Sunday, 23 July 2017

One Of Us by Michael Marshall Smith

Currently reading...

Sunday, 16 July 2017

Look To Windward by Iain M. Banks

Awaiting review...

Wednesday, 12 July 2017

Watching The English: The Hidden Rules of English Behaviour by Kate Fox

Currently reading...

Thursday, 6 July 2017

Only Forward by Michael Marshall Smith

Memory was coming to an end...
I'm not an effusive type. Not unless it comes to beer of course, but even then I'm not exactly the sort of chap to  rant ceaselessly on the subject. 

Wait a minute, I know you're thinking, if he's starting with a denial then he's leading up to some sort of artificial epiphanic moment where he realises he IS effusive about something! Am I right?

Nope. 

Back in the early Xennial period I read all of this guy's work, including his short double-header with Kim Newman (see the Amazon link below–for those interested in how stupid I've been in giving away most of my books a few years back, the paperback at time of writing is selling second hand for OVER £100...), including *shudder* his collection of short stories*. I even read his first couple of 'horror' novels, none of which later. They were sharp, they were slick, they were funny, and you felt they had a brain behind them. I haven't changed my mind. Re-reading them has been a pleasure, but more for the sake of nostalgia. 

Only Forward, winner of this award and that, is narrated by Stark, wise-cracker, information sifter, problem solver, a PI with a specialty in a particular kind of problem–no spoliers here, not today. He's honestly unreliable, but adaptable, friends with movers 'n' shakers and psychopaths, and has a talent no-one else has. He is a character with verisimillitude, and his thoughts on life and love and the meaning of it all are piquant and prickly. One suspects he is the man Smith would both love to and loathe to be mistaken for.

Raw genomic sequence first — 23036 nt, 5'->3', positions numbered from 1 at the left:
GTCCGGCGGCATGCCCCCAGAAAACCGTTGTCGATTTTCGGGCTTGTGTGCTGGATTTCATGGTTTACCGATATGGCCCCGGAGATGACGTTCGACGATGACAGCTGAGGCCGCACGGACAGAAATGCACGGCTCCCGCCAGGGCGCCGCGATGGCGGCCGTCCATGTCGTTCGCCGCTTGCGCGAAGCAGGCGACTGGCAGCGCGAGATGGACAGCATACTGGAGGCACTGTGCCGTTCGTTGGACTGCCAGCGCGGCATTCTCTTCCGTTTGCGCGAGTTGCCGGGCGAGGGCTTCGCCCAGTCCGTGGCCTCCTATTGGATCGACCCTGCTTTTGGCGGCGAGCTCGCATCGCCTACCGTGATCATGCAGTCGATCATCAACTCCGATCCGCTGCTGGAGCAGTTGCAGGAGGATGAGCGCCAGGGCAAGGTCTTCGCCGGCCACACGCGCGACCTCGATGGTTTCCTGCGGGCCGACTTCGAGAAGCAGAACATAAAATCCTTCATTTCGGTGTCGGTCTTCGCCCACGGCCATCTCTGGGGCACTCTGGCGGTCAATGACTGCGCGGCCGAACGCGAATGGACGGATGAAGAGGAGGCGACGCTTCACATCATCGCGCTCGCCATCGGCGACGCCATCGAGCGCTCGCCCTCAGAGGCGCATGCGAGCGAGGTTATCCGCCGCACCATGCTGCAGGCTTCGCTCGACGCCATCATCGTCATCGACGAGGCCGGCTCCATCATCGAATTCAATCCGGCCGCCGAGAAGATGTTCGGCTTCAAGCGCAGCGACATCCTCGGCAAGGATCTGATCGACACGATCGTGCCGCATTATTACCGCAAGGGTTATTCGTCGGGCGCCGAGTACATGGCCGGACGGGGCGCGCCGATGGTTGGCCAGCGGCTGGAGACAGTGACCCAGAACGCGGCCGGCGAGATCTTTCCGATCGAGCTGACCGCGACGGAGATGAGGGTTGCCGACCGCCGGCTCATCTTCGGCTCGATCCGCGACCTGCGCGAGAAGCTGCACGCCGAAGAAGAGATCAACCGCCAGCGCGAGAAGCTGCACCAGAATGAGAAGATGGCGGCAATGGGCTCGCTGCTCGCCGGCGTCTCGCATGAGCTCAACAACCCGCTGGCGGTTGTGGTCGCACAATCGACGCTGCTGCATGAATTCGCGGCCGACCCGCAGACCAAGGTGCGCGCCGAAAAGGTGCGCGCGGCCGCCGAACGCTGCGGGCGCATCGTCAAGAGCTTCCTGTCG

In Stark's world, revealed later on in the novel to be the near future London (damn, sorry), a massive sprawling megalopolis, there are neighbourhoods where the quiet live, where the colour-appreciative live, where the crazy mad bastards live, and where all the cats live. As a device goes, it stretches incredulity to breaking: worth ignoring of course in the grand scheme but on second reading mostly irksome. Someone from Action neighbourhood goes missing (a real go-getter who Gets Things Done and thus is sorely missed) and everyone suspects kidnapping. Stark's 'friend' (not a spoiler technically as it only hints at their failed relationsh–damn, sorry) suggests him for the job, and off he jolly well trots to find our missing executive. Of course, there is more to this than meets the eye.